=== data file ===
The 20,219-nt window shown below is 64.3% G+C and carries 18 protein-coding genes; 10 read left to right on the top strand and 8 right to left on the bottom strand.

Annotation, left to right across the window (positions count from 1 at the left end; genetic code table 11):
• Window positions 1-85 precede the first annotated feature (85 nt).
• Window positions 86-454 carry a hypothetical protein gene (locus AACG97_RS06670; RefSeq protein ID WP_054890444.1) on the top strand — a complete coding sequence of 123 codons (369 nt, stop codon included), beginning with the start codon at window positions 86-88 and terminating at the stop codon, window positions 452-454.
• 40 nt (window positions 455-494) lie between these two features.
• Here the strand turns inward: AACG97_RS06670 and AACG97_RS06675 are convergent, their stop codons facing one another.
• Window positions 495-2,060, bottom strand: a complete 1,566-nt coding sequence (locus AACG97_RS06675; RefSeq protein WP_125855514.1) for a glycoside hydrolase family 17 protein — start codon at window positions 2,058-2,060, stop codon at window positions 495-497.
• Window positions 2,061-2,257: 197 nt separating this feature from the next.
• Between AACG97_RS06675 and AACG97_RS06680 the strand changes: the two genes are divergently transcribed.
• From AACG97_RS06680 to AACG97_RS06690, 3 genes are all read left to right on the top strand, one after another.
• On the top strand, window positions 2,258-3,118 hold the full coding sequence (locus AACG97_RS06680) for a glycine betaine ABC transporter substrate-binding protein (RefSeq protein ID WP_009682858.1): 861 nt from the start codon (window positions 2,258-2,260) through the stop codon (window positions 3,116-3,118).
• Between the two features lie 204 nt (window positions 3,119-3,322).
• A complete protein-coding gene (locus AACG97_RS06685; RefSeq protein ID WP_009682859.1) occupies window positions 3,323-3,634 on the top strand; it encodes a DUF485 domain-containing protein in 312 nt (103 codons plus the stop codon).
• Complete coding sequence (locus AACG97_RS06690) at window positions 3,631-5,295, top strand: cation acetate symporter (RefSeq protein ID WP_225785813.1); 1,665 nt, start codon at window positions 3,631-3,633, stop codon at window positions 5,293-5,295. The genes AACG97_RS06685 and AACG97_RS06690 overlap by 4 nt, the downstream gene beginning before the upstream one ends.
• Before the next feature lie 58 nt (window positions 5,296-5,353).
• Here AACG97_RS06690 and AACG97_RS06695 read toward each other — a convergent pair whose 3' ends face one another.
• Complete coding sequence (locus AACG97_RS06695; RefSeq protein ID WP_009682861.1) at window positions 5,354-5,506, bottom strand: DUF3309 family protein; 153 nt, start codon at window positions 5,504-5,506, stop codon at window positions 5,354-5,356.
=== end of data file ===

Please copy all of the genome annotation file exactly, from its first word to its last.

The 20,219-nt window shown below is 64.3% G+C and carries 18 protein-coding genes; 10 read left to right on the top strand and 8 right to left on the bottom strand.

Annotation, left to right across the window (positions count from 1 at the left end; genetic code table 11):
• Window positions 1-85 precede the first annotated feature (85 nt).
• Window positions 86-454 carry a hypothetical protein gene (locus AACG97_RS06670; RefSeq protein ID WP_054890444.1) on the top strand — a complete coding sequence of 123 codons (369 nt, stop codon included), beginning with the start codon at window positions 86-88 and terminating at the stop codon, window positions 452-454.
• 40 nt (window positions 455-494) lie between these two features.
• Here the strand turns inward: AACG97_RS06670 and AACG97_RS06675 are convergent, their stop codons facing one another.
• Window positions 495-2,060, bottom strand: a complete 1,566-nt coding sequence (locus AACG97_RS06675; RefSeq protein WP_125855514.1) for a glycoside hydrolase family 17 protein — start codon at window positions 2,058-2,060, stop codon at window positions 495-497.
• Window positions 2,061-2,257: 197 nt separating this feature from the next.
• Between AACG97_RS06675 and AACG97_RS06680 the strand changes: the two genes are divergently transcribed.
• From AACG97_RS06680 to AACG97_RS06690, 3 genes are all read left to right on the top strand, one after another.
• On the top strand, window positions 2,258-3,118 hold the full coding sequence (locus AACG97_RS06680) for a glycine betaine ABC transporter substrate-binding protein (RefSeq protein ID WP_009682858.1): 861 nt from the start codon (window positions 2,258-2,260) through the stop codon (window positions 3,116-3,118).
• Between the two features lie 204 nt (window positions 3,119-3,322).
• A complete protein-coding gene (locus AACG97_RS06685; RefSeq protein ID WP_009682859.1) occupies window positions 3,323-3,634 on the top strand; it encodes a DUF485 domain-containing protein in 312 nt (103 codons plus the stop codon).
• Complete coding sequence (locus AACG97_RS06690) at window positions 3,631-5,295, top strand: cation acetate symporter (RefSeq protein ID WP_225785813.1); 1,665 nt, start codon at window positions 3,631-3,633, stop codon at window positions 5,293-5,295. The genes AACG97_RS06685 and AACG97_RS06690 overlap by 4 nt, the downstream gene beginning before the upstream one ends.
• Before the next feature lie 58 nt (window positions 5,296-5,353).
• Here AACG97_RS06690 and AACG97_RS06695 read toward each other — a convergent pair whose 3' ends face one another.
• Complete coding sequence (locus AACG97_RS06695; RefSeq protein ID WP_009682861.1) at window positions 5,354-5,506, bottom strand: DUF3309 family protein; 153 nt, start codon at window positions 5,504-5,506, stop codon at window positions 5,354-5,356.